Press briefing notesOffice of the High Commissioner for Human Rights
Cambodia: Türk urges ‘new course’ to ensure free and fair vote
16 June 2023
Spokesperson for the UN High Commissioner for Human Rights: Jeremy Laurence
UN Human Rights Chief Volker Türk today urged the Cambodian Government to act swiftly to enable and protect a conducive environment for a free and fair general election next month, saying he was deeply concerned by the curtailing of civic space ahead of the poll.
“Ahead of the election, there must be an open and pluralistic environment that guarantees the rights to freedom of expression and opinion, and freedom of assembly and association. These elements lie at the core of open and free societies as envisaged by the Universal Declaration of Human Rights,” the UN High Commissioner for Human Rights said.
The National Election Commission (NEC) earlier this year disqualified the Candlelight Party (CLP) and Khmer United Great Nation Party from running for election while long prison sentences had been handed down against other opposition figures. Under international law, all citizens have an equal right to stand for election, a right that may only be subjected to restrictions that are objective, reasonable, and non-discriminatory.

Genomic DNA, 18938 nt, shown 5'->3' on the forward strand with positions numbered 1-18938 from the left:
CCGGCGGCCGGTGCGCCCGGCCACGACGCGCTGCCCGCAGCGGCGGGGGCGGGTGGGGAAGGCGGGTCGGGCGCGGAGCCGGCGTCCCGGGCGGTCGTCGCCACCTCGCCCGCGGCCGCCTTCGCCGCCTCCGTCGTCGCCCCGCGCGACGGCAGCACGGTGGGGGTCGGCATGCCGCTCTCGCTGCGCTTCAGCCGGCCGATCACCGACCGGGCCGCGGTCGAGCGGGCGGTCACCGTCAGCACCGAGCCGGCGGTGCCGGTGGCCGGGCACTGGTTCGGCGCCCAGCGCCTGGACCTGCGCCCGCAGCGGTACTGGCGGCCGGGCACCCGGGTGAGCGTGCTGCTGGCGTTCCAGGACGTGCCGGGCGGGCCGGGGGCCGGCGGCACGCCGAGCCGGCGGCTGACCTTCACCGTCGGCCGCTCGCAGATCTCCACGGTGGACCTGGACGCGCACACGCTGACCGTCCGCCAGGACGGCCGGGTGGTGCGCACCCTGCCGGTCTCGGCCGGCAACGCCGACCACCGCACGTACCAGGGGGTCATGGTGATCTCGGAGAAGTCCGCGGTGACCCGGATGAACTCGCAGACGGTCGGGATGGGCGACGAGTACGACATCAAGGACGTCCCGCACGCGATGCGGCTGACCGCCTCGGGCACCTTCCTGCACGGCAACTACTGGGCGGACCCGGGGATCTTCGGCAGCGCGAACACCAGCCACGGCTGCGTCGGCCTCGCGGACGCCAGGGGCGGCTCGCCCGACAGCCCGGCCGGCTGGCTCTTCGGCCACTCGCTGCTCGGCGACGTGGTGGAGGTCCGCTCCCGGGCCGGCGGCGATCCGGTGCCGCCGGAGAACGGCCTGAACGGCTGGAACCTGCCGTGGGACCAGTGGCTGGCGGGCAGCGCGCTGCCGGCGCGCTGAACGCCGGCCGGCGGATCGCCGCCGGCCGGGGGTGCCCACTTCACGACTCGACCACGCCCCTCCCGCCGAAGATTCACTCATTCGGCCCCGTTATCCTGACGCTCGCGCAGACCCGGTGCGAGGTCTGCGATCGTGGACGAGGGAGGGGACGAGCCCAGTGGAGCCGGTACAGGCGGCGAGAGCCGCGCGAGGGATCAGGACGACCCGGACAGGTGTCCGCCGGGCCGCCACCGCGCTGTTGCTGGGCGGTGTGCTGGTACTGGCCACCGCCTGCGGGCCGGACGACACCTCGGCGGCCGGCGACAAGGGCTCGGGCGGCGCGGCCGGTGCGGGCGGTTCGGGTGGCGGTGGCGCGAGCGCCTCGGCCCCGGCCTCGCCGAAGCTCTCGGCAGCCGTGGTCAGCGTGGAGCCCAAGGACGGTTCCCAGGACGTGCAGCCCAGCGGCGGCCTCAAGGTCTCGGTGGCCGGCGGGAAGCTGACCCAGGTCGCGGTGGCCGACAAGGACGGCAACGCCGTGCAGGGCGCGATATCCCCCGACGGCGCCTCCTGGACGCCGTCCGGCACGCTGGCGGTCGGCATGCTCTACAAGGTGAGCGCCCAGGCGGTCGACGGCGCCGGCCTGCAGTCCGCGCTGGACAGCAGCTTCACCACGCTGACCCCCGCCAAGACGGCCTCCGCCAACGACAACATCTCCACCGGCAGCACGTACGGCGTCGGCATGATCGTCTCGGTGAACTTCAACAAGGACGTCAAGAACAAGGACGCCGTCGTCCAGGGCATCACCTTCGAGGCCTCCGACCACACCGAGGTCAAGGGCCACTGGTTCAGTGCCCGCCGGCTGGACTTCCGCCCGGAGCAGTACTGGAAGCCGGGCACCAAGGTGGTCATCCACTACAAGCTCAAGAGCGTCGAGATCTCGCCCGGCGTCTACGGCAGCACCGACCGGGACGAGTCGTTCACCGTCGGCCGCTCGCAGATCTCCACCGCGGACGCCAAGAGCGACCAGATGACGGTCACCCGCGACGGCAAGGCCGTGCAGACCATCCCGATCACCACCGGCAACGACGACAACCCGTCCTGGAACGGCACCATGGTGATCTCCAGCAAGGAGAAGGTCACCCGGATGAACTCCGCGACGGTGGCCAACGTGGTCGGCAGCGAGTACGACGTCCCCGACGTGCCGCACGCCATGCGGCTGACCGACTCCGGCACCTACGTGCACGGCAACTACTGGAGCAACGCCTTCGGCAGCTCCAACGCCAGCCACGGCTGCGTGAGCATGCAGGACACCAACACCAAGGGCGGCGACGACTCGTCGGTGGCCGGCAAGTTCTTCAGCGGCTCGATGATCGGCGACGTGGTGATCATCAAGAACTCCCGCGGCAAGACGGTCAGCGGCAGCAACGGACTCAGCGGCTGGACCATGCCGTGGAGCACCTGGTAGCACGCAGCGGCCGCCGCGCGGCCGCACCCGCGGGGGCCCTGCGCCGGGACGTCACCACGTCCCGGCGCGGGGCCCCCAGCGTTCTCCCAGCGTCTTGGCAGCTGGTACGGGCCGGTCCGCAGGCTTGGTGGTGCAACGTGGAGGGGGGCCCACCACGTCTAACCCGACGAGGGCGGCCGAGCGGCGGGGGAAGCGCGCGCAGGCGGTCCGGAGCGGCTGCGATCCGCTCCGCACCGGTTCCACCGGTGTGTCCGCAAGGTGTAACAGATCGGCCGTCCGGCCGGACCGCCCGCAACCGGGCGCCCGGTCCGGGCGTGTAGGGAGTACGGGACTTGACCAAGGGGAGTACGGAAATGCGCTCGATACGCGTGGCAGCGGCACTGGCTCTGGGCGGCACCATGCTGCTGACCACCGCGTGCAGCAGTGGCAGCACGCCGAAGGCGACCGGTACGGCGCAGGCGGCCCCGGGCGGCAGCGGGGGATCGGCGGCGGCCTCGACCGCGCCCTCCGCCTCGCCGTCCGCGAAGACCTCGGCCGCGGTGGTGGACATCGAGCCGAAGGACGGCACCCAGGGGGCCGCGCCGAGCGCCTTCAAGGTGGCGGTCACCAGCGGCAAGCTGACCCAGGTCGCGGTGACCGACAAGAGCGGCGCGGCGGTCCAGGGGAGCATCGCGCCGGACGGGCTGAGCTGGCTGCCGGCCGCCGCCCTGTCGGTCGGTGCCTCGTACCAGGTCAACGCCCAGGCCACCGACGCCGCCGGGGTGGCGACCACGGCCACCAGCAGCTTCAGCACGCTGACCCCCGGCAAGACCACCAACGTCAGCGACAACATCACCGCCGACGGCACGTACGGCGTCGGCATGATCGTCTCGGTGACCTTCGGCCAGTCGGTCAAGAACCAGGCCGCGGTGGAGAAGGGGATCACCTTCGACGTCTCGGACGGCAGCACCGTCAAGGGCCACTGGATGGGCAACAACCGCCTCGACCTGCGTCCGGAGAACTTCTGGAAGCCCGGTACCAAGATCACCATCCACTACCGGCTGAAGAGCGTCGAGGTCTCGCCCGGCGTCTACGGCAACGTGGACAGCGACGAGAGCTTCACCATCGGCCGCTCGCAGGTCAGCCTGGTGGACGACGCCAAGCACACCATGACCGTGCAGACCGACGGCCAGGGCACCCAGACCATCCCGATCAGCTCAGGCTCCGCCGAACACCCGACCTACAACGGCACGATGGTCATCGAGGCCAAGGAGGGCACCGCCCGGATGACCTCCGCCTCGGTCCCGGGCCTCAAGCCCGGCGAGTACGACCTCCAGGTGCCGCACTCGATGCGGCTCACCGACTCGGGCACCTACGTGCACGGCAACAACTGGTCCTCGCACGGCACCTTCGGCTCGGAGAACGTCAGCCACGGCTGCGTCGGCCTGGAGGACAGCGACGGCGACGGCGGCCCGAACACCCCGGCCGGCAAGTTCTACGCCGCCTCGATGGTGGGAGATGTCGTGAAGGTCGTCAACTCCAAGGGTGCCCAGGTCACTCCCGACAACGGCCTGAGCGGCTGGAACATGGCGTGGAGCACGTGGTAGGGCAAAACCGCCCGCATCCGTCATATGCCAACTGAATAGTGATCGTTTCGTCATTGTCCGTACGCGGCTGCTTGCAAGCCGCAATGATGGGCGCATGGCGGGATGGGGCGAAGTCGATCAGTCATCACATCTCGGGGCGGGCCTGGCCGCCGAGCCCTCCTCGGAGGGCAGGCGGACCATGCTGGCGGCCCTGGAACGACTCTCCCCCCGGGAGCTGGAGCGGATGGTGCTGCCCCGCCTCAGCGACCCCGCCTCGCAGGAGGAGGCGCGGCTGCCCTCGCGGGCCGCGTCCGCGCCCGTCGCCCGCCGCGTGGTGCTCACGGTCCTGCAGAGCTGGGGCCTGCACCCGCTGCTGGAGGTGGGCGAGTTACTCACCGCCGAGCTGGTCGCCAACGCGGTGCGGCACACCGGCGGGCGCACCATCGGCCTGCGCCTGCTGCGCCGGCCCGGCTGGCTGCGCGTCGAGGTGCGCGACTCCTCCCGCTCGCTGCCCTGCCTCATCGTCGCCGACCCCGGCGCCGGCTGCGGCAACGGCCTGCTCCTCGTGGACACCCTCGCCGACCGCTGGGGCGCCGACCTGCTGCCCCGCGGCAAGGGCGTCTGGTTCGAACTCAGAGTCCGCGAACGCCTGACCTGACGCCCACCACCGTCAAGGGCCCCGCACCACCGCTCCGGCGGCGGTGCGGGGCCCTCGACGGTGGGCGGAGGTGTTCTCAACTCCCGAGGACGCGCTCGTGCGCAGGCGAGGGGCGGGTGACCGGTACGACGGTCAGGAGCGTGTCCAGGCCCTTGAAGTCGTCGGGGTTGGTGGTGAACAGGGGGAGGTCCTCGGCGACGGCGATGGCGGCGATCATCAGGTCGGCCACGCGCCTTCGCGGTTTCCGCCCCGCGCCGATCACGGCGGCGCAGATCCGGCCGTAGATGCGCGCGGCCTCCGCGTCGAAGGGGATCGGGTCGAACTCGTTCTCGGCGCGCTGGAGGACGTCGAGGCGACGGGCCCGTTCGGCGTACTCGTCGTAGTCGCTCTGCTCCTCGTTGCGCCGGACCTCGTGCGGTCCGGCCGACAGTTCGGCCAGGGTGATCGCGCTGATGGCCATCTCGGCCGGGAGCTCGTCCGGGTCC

Heavy fines have been imposed on other political actors, such as Son Chhay the Vice-President of CLP, who was ordered to pay over USD one million in fines and compensation to the National Election Committee (NEC) and the ruling Cambodian People’s Party for defamation.
And this week, thePrime Minister said the Government would amend the election law to bar anyone who boycotts the vote, or encourages others to do so, from running as a candidate in future elections. Such an amendment, if enacted, would constitute an overbroad restriction on the right to freedom of expression and a breach of the right of all citizens to stand for election, guaranteed by the Constitution of Cambodia and international human rights instruments.
Human rights defenders, trade unionists and political activists reportedly face legal sanctions for having exercised their rights to freedoms of expression, peaceful assembly or association protected by international human rights instruments, including the International Covenant on Civil and Political Rights ratified by Cambodia in 1992.
“The Paris Peace Agreement and international human rights treaties are the guarantors of peace, prosperity and a better future for Cambodia,” said Türk.
“I urge Cambodia’s leadership to change course now to enable a vibrant civil society, a space for open debate and respect for human rights.”
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